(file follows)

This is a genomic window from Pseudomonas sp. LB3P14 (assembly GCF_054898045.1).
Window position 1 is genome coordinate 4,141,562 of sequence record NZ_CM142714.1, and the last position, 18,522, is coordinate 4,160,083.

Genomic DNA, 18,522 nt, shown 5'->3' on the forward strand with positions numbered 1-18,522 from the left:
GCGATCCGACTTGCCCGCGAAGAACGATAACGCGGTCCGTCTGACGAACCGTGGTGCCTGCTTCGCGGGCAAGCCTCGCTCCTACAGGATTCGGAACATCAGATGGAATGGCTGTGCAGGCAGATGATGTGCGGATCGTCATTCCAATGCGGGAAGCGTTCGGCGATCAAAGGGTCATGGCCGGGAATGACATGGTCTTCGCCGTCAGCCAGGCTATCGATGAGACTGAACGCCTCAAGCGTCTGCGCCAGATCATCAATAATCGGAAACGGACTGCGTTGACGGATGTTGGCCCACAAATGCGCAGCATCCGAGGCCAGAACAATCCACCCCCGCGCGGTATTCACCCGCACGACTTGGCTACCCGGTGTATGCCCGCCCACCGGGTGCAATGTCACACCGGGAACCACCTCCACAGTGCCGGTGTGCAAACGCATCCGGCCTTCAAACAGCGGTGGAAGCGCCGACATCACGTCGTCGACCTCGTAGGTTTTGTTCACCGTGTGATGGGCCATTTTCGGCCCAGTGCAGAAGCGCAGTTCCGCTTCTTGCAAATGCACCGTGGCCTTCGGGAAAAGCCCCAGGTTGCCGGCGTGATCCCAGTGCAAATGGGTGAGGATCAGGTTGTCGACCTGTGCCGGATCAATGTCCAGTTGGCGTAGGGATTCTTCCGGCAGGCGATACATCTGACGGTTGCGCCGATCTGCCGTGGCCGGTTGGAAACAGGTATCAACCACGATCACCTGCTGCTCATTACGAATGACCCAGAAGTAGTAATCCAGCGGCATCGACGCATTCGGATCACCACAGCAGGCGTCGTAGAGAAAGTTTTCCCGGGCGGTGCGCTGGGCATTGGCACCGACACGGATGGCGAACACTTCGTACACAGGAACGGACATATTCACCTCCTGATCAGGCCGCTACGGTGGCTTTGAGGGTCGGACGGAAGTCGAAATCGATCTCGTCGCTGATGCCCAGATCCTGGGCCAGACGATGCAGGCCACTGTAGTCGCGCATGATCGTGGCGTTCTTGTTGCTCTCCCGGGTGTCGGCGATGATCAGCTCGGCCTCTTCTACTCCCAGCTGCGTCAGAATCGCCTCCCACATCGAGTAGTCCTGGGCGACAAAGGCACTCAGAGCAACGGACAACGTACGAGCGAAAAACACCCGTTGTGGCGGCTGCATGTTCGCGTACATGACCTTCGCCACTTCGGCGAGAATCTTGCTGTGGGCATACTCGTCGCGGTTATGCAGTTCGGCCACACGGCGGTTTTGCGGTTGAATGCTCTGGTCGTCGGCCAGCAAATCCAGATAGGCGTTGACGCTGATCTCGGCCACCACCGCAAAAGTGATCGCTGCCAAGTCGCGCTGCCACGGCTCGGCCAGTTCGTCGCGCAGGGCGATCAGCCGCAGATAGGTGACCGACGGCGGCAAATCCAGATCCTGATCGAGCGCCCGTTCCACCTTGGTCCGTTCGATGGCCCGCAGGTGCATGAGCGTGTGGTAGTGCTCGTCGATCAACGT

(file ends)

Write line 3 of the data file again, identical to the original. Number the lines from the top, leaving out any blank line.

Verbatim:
Genomic DNA, 18,522 nt, shown 5'->3' on the forward strand with positions numbered 1-18,522 from the left: